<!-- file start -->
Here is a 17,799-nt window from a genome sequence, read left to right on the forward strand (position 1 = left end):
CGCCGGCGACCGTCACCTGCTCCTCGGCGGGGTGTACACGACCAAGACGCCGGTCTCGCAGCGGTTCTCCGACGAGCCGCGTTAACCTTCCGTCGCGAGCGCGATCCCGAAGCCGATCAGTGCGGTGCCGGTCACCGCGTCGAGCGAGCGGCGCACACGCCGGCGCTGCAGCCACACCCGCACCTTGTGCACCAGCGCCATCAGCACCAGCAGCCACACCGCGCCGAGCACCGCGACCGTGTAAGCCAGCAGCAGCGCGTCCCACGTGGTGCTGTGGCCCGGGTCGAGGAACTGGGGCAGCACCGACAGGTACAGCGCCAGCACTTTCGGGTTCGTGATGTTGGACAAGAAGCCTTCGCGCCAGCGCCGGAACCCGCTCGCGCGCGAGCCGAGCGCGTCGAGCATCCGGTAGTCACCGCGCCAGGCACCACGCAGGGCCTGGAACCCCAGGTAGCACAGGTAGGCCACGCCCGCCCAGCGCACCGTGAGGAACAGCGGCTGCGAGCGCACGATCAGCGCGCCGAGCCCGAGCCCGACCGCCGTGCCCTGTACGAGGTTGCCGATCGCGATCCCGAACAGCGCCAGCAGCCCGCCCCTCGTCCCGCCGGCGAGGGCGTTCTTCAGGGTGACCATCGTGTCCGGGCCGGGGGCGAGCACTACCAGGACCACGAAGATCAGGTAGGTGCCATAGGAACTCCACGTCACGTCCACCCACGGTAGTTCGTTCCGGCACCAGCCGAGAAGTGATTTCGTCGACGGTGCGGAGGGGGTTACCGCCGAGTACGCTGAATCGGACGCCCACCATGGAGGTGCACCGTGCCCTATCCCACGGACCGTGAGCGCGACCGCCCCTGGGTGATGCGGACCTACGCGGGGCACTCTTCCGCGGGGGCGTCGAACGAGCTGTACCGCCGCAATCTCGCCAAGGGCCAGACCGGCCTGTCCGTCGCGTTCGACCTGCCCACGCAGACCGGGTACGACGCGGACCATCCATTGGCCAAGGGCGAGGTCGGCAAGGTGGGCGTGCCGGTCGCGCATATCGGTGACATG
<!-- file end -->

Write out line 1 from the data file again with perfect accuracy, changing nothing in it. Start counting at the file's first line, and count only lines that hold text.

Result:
Here is a 17,799-nt window from a genome sequence, read left to right on the forward strand (position 1 = left end):